But, I don’t recommend this lens for portraits. Once you get much longer than 135mm on the zoom range, you’re going to end up being quite far from your subject.

Of course, this is only my personal opinion, but good portrait photography is much less about optical extremes that can be created by shooting at 200mm and f/2.8 and more about interacting with your subject to capture true emotion and expression.

You just can’t interact with them when you’re far enough away to frame them well at 150mm and up (unless you want close up shots). I even made a video covering this exact issue…

Samyang AF 85mm f/1.4

I am surprised to even be mentioning this lens in the article at all but I saw it recommended on another site so I wanted to warn you that this lens is mostly disappointing.

I see it mentioned often as a budget option but you’re still going to pay at least $300 for this lens and you’ll end up with images that really aren’t as sharp as you would want them. This is especially true if you’re shooting with a higher megapixel camera.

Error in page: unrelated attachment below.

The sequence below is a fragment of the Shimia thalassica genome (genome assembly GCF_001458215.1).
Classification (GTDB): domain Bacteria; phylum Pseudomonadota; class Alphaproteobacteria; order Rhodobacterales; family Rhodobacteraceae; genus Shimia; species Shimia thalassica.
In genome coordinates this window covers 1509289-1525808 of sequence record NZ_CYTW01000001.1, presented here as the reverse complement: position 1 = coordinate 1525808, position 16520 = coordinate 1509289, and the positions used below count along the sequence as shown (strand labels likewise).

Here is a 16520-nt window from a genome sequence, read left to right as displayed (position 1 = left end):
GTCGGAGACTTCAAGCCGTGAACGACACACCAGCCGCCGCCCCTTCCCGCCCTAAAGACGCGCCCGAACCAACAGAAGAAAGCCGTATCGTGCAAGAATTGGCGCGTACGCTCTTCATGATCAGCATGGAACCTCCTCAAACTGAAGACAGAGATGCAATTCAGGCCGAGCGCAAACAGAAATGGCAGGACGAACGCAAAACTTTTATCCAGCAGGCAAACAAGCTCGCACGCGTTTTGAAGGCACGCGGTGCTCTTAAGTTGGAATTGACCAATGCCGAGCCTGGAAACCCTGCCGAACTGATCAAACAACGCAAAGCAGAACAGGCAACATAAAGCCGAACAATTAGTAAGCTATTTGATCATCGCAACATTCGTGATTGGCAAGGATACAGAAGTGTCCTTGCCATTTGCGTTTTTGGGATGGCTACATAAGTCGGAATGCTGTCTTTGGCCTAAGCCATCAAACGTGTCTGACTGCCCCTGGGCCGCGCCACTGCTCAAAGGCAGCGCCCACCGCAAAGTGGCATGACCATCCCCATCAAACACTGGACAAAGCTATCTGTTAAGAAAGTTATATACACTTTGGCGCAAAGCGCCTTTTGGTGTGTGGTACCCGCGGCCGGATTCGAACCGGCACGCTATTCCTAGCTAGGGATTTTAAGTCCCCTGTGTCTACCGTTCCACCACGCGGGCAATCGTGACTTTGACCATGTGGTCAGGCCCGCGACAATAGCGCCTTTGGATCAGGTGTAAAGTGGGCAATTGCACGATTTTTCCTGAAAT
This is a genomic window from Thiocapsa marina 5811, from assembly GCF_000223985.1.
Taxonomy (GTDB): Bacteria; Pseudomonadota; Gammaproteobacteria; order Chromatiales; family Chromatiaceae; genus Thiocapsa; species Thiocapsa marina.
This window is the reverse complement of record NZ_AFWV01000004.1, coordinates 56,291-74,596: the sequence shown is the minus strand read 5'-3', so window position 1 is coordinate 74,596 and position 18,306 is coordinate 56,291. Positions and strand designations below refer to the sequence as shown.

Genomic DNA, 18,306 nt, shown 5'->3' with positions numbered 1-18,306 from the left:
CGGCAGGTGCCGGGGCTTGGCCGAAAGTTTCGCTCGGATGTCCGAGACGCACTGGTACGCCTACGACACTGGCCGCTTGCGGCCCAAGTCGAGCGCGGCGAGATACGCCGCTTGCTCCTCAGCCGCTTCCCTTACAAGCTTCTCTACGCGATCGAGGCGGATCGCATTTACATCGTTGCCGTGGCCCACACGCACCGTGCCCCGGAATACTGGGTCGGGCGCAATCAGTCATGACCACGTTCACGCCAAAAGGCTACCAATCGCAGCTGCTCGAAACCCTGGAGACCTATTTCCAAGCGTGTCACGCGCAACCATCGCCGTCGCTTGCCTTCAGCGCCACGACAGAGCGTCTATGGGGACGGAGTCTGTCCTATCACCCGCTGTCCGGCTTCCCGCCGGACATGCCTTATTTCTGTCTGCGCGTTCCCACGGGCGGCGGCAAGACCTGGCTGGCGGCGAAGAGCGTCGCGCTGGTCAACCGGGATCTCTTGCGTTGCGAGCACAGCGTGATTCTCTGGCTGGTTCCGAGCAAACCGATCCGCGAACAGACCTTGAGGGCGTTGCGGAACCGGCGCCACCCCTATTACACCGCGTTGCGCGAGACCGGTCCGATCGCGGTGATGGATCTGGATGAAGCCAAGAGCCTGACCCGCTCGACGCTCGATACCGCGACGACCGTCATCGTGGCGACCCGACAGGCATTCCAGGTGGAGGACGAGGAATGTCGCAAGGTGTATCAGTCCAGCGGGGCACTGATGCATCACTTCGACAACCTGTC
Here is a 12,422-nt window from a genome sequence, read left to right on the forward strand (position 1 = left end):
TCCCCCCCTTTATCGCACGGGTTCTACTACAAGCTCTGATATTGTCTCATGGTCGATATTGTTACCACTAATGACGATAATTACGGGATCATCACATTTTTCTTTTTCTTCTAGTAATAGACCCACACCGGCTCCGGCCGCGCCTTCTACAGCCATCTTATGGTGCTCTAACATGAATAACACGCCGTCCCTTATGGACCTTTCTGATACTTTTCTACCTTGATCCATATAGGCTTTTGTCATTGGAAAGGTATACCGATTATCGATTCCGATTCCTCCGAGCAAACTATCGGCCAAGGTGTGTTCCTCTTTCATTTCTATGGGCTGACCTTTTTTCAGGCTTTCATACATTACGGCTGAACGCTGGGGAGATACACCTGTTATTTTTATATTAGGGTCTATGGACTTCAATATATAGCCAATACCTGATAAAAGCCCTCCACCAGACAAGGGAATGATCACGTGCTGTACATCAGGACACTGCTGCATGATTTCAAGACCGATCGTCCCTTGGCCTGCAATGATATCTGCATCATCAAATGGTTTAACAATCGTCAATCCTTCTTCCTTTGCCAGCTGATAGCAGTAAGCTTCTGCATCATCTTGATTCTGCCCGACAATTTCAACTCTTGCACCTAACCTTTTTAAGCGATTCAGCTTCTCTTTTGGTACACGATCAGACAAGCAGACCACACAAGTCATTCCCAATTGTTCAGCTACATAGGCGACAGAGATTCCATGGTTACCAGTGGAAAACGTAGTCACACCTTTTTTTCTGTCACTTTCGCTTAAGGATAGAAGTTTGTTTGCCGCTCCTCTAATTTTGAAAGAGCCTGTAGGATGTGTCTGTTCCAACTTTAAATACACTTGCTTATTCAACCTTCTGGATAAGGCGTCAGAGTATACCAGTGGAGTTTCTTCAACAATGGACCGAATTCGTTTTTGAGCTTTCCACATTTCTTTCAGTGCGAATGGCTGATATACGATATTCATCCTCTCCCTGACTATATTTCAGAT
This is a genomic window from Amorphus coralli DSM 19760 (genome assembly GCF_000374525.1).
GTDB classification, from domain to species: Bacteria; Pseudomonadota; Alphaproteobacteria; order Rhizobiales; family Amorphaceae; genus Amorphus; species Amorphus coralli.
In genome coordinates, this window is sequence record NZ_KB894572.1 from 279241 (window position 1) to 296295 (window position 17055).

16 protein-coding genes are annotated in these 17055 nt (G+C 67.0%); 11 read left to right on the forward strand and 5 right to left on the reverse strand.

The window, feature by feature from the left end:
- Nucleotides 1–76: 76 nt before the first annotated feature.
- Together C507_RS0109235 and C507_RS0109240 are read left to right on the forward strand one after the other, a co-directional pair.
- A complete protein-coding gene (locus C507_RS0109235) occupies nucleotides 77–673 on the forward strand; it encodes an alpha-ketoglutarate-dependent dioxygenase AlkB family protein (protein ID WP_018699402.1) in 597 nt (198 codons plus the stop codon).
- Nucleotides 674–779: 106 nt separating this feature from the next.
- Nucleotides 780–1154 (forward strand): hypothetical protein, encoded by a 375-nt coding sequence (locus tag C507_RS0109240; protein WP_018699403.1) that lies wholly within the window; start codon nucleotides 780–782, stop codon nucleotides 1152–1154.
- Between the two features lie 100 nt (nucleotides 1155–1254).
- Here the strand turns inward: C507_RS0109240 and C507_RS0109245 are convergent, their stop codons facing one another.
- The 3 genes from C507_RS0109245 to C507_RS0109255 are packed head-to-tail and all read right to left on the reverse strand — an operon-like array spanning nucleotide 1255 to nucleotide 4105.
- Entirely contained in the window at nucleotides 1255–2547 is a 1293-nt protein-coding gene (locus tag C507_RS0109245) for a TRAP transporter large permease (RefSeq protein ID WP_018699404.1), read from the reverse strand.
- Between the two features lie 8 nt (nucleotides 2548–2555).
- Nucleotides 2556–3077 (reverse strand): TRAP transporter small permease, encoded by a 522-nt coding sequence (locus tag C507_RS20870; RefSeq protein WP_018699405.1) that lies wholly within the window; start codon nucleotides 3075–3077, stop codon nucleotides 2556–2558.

If budget is a concern, skip the 85mm lenses altogether and go with the 50mm f/1.8.

Lensbaby Lenses

There’s nothing inherently wrong with these lenses, but you need to be aware that they are specialty lenses that create a “soft-focus” look. So you will not be able to get normal-looking images with this lens.

All of that is fine if you want to have one of these in your bag for a different look now and then, but I’ll warn you…it gets old after a while and like all trendy looks, will not be popular forever.

In addition, you can get mostly the same effect with a little bit of photoshop skill.

What To Look For When Choosing A Canon Lens For Portraits

While you can photograph people with any lens, some are just better suited for making beautiful portraits. Here are some of the things I based my above picks on and that you should be looking for when choosing a portrait lens.

Maximum Aperture